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Difficult People Review: “The Children’s Menu” (1.05)

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<i>Difficult People</i> Review: &#8220;The Children&#8217;s Menu&#8221; (1.05)

As fun and fresh as Difficult People has been, the episodes sometimes get bogged down by a need to stuff jokes poking fun at celebrities, pop culture and frustrating New Yorkers into every minute. The formlessness of the half-hour show is its charm and occasionally its undoing.

This week, Julie and Billy are out to jab into the hornet’s nest of YouTube sensations in the form of a 19-year-old vlogger that is more successful than the two main characters could ever hope to be. The script also finds time to touch on the infantilizing of entertainment, kitschy restaurants, the elderly, self-important rich women, Drunk History, The Capitol Steps, and Jon Bon Jovi, especially when he was on Inside The Actors’ Studio. That material could be one episode a piece, but we are living in the “more is more” age, so it all gets crammed into 22 minutes of air time.

What center the episode has is our two heroes deciding to change the menu at the restaurant where Billy is employed to all children’s menu fare (“We’re going to overcharge adults for cinnamon toast and string cheese!”). As you’d guess, the place is a success. But because they call it “The Children’s Menu,” parents and their kids flock there, screwing up Julie and Billy’s plan to hobnob with hipsters.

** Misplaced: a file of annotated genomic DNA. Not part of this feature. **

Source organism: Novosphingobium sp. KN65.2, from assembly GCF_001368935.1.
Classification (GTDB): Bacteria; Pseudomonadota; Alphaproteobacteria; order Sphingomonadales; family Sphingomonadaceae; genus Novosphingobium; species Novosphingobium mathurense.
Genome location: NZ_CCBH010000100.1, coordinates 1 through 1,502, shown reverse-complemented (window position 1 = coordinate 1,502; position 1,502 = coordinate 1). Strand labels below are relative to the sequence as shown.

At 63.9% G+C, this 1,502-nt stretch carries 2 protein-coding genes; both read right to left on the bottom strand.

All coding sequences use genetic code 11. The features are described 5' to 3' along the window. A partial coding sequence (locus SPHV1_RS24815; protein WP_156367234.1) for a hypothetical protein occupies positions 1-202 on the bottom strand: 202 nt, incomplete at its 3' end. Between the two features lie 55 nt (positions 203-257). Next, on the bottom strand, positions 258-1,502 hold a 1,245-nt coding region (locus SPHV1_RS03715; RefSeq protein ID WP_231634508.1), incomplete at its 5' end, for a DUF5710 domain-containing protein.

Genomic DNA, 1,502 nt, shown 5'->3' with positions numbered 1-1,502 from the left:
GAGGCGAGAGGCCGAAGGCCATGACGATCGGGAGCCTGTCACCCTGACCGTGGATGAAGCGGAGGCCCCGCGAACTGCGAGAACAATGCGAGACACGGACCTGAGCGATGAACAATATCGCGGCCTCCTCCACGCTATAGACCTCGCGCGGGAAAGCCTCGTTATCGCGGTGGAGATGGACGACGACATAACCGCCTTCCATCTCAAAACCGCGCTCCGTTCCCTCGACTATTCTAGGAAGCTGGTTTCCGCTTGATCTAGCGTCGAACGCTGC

In the midst of it, Julie goes toe-to-toe with said teen Internet sensation who seems to have gotten all of her career advice from The Secret (“You just have to decide to be successful,” she says with a straight face and a snotty lilt). It’s funny enough but seems a little mean-spirited considering it was YouTube that helped Billy Eichner get out of the comedy club circuit in New York, and Julie Klausner’s podcast that earned her the attention of Amy Poehler. Don’t bite the hand that fed, kids. You may need it again.

The thing this half-hour is lacking is any semblance of heart. Sure, you feel for Billy when he doen’t land his SNL audition, and then finds out that the show’s new cast is made up entirely of children. Outside of that, and a few choice barbs from Julie’s mom, there isn’t much else to hang your emotions on. Not that every episode needs it, but that was the element that really distinguished Difficult People from being just a complete Chelsea Lately-like snarkfest. It certainly would have remedied what drags this week’s installment down and breathed a little more light into the proceedings.

At least we got to revel in the pokes at Billy’s obnoxious co-worker (“He’s like the gay son Jiminy Cricket is ashamed of”), speculations at Malcolm Gladwell’s kissing style (“He either pecks or is way too wet”), and America’s preeminent musical comedy political satire act (“I saw the Capitol Steps…I had a UTI the whole time and I’m not sure which was more irritating”). We’ll take the sour instead of the sweet this week, and hope that they get the balance back for next time.

Robert Ham is a Portland-based freelance writer and regular contributor to Paste. You can follow him on Twitter.

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